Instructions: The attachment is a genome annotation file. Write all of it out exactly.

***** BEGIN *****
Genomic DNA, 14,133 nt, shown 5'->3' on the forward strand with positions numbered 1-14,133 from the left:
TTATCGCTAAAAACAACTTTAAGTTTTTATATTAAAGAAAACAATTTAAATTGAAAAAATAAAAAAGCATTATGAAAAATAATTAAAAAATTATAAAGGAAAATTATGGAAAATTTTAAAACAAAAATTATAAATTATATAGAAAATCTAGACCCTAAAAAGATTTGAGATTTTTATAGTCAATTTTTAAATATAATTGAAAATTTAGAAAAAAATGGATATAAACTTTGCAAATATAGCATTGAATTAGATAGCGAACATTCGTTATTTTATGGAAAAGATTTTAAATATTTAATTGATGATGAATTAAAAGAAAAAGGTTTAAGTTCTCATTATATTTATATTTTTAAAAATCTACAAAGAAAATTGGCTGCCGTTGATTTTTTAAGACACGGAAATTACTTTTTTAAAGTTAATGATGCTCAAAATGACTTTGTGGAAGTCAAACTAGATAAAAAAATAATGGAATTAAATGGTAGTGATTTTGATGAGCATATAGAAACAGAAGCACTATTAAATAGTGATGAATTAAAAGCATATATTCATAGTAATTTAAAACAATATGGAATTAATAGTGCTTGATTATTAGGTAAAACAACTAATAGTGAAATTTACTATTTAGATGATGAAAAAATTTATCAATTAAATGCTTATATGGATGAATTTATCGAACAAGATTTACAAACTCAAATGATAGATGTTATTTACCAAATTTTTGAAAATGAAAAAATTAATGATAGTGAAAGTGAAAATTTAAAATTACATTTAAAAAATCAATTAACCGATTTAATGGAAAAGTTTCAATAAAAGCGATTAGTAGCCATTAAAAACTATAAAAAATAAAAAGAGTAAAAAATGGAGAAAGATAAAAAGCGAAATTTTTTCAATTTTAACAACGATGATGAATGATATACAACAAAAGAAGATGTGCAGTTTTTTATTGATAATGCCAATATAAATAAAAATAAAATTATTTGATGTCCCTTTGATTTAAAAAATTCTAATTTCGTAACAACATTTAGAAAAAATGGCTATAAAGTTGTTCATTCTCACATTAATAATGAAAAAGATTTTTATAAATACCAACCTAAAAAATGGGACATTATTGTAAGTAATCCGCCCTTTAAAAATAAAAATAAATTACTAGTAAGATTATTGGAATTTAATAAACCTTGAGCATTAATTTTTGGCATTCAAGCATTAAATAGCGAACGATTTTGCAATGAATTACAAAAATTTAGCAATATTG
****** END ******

Genomic DNA, 14,133 nt, shown 5'->3' on the forward strand with positions numbered 1-14,133 from the left:
TTATCGCTAAAAACAACTTTAAGTTTTTATATTAAAGAAAACAATTTAAATTGAAAAAATAAAAAAGCATTATGAAAAATAATTAAAAAATTATAAAGGAAAATTATGGAAAATTTTAAAACAAAAATTATAAATTATATAGAAAATCTAGACCCTAAAAAGATTTGAGATTTTTATAGTCAATTTTTAAATATAATTGAAAATTTAGAAAAAAATGGATATAAACTTTGCAAATATAGCATTGAATTAGATAGCGAACATTCGTTATTTTATGGAAAAGATTTTAAATATTTAATTGATGATGAATTAAAAGAAAAAGGTTTAAGTTCTCATTATATTTATATTTTTAAAAATCTACAAAGAAAATTGGCTGCCGTTGATTTTTTAAGACACGGAAATTACTTTTTTAAAGTTAATGATGCTCAAAATGACTTTGTGGAAGTCAAACTAGATAAAAAAATAATGGAATTAAATGGTAGTGATTTTGATGAGCATATAGAAACAGAAGCACTATTAAATAGTGATGAATTAAAAGCATATATTCATAGTAATTTAAAACAATATGGAATTAATAGTGCTTGATTATTAGGTAAAACAACTAATAGTGAAATTTACTATTTAGATGATGAAAAAATTTATCAATTAAATGCTTATATGGATGAATTTATCGAACAAGATTTACAAACTCAAATGATAGATGTTATTTACCAAATTTTTGAAAATGAAAAAATTAATGATAGTGAAAGTGAAAATTTAAAATTACATTTAAAAAATCAATTAACCGATTTAATGGAAAAGTTTCAATAAAAGCGATTAGTAGCCATTAAAAACTATAAAAAATAAAAAGAGTAAAAAATGGAGAAAGATAAAAAGCGAAATTTTTTCAATTTTAACAACGATGATGAATGATATACAACAAAAGAAGATGTGCAGTTTTTTATTGATAATGCCAATATAAATAAAAATAAAATTATTTGATGTCCCTTTGATTTAAAAAATTCTAATTTCGTAACAACATTTAGAAAAAATGGCTATAAAGTTGTTCATTCTCACATTAATAATGAAAAAGATTTTTATAAATACCAACCTAAAAAATGGGACATTATTGTAAGTAATCCGCCCTTTAAAAATAAAAATAAATTACTAGTAAGATTATTGGAATTTAATAAACCTTGAGCATTAATTTTTGGCATTCAAGCATTAAATAGCGAACGATTTTGCAATGAATTACAAAAATTTAGCAATATTG